7 Slow low efficiency on line HDF Access : veino veinous, catheter Membrane biocompatibility: high permeability, chance of recovery Anticoagulation : low MW, but either free in predilution mode or citrate Na conducted Dialysate flow modulable and, base : bicarbonate (+ acetate) Replacement fluid (pre/postdilution): bicarbonate (+ acetate) Solute clearance mechanism : diffusion and convection Duration : 6-12 hours Tools/ toys : BVM, BTM, UF and Na modelling, predilution (mixed pre-post), Kt/V urea on linemeasurement, change from sequential UF, to HF, to HD, to HDF, to pre or/and post dilution (without changing the dialysis set) Cost : water quality, membrane, dialysis and replacement fluids

8 Blood flow and catheter size (diameter) Radius : 1 mm Blood flow 1 Radius : 0,5 mm Blood flow 1/16 Radius : 0,25 mm Blood flow 1/32 Poiseuille law : Q B = x  r 4 Flow through a tube varus with the 4 th power of it radius A single but large lumen catheter offers for small children a better flow compromise than a double small lumen catheter

9 Dialysis membranes : practical parameters Type of membrane : biocompatibility Initial blood volume need, ie area related, quality of blood restitution, heparin demand Molecular permeability : maximal clearance for urea (osmotic risk) and other uremic toxins, ie phosphate and cytokins+++ Hydraulic permeability : possibility of use for HF or HDF procedure ; back filtration risk Cost, need (purification molecular spectrum), diuresis recovery hope

10 The dialysate : adaptable, and « ultra »pure Dialysate flow : low flow should be available (300ml/min or less) Bicarbonate buffered (controlled alkalinisation, concentration flexible) Low calcium level (1.25 mmol L -1 ) becomes the standard for chronic dalysis, but for acute HD higher concentrations (1. 75 mmol L -1 ) are more appropriated (cardiac inotropic impact) Adaptable concentration of sodium (132 to 150), kalium (not a too important blood/dialysate gradient due to the cardiac arythmia risk) Glucose concentration at physiological level Dialysate quality control is required (germs and endotoxins), if highly permeable membranes are used (of course in on-line HDF configuration) : ultrapure dialysate+++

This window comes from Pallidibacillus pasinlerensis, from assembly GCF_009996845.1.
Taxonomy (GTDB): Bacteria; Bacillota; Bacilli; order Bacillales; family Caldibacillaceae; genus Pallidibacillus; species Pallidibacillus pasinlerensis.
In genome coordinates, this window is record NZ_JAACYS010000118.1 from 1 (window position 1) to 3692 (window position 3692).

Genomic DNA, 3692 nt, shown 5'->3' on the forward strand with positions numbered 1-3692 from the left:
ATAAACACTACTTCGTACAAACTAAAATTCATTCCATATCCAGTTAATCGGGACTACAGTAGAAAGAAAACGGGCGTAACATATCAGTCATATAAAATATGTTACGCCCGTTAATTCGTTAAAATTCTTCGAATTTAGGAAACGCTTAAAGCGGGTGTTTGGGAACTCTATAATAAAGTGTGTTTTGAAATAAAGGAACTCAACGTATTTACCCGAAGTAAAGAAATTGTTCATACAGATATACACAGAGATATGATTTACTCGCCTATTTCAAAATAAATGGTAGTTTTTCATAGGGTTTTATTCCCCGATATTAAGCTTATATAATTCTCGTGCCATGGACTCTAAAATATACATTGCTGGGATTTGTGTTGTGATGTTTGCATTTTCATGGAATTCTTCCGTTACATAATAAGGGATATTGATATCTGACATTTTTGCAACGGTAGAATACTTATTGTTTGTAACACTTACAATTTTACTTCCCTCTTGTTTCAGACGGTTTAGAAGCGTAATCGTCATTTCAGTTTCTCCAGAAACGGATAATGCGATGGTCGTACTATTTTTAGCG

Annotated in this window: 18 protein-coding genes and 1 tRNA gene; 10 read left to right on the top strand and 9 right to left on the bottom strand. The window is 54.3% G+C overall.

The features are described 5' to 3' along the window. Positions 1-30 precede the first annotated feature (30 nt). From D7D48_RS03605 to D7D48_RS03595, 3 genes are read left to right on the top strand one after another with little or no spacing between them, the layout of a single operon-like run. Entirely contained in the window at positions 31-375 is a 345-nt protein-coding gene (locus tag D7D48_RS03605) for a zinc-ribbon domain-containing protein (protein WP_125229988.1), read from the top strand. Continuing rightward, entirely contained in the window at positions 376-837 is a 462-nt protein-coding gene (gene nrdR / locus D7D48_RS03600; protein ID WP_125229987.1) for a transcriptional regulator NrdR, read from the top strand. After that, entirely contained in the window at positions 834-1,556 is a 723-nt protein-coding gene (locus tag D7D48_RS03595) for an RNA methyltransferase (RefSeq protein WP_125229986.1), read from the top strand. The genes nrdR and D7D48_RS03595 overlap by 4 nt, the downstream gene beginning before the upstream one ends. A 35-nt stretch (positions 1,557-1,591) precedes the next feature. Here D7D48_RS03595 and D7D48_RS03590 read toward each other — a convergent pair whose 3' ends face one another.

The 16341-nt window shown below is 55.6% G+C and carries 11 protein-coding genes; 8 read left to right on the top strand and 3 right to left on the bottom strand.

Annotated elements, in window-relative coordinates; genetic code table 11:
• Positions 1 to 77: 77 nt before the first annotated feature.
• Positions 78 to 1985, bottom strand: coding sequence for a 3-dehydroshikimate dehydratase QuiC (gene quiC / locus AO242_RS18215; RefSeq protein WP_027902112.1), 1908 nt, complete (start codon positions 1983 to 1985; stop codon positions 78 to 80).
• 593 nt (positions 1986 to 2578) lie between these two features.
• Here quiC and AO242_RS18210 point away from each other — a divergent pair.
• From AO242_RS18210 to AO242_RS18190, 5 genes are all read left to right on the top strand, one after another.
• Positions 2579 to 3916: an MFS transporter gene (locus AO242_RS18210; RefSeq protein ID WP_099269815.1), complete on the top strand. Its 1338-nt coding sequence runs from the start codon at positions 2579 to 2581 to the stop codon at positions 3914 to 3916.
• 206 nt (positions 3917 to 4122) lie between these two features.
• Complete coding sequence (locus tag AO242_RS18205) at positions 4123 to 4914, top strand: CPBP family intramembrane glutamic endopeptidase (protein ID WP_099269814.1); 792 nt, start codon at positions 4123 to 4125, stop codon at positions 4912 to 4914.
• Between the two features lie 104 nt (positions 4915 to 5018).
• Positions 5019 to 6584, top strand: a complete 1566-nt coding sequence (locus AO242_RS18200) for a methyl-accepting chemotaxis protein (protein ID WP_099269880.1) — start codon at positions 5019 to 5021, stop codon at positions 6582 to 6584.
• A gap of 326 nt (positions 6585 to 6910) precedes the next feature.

11 Ultrapure dialysate Improved nutritional status (Schefftel H et al. NDT 2001) Reduced inflammation, AGE accumulation, amyloidosis (corporel tunnel syndrome) (Gerdeman A et al. NDT 2002) Lowered cardiovascular mortality (Lederer SR et al. Nephron 2002) Preserved renal residual function Schefftel H et al. NDT 2002) : renal recovery ???

12 Principles of blood purification Diffusive Process (HD) : low MW uremic toxins removal i.e.urea Convective mass transport (HF) : middle Mw uremic toxins removal i.e.phosphate

13 Blood purification dialysis modalities : diffusion versus convection Diffusive Process (hemodialysis) Membrane area Mass transport coefficient Concentration gradient Blood flow x extraction coefficient c i - c o K HD = Q B x c i i, o : in outlet solute concentrations Convective mass transport (hemofiltration ) Ultrafiltrate flow (Q UF ) Hydraulic permeability Transmembrane pressure (TMP ; mmHg) Sieving coefficient (S)* 2 C UF *S = c i +c o C UF : ultrafiltrate solute concentration K HF = Q UF x S (postdilution) Q B x Q UF K HF = x S (predilution) Q B - Q UF

14 Simultaneous purification: diffusion process and convection mass transport i.e. hemodiafiltration K HDF = K HD + x Q UF x 0.46 K HDF = K HD (1 - Q UF x S/Q B ) + K HF (Granger) with Q UF x S = K HF and Q B = K max K HD x K HF Q HDF = K HD + K HF - K max one minute of dialysis « is equal» to two minutes of purification, one of HD and another one of HF If K HF is equal to K max then Q HDF = K HD

15 HDF versus HD : advantages Hemodynamic stability over the session * increased tolerance to weight loss, and blood pressure control improvement (hemofiltration effect) * osmotic stability, compartment preservation, peripheral vascular resistances, myocardial contractility Optimal blood purification capacities both for urea and inflammatory/catabolic agents Optimized hemocompatibility : bicarbonate dialysate, synthetic membrane, retrofiltration control, ultrapure dialysate Individual adaptadive prescription : easy switch from HDF to HF to HD to sequential « isolated » UF (isoosmotic)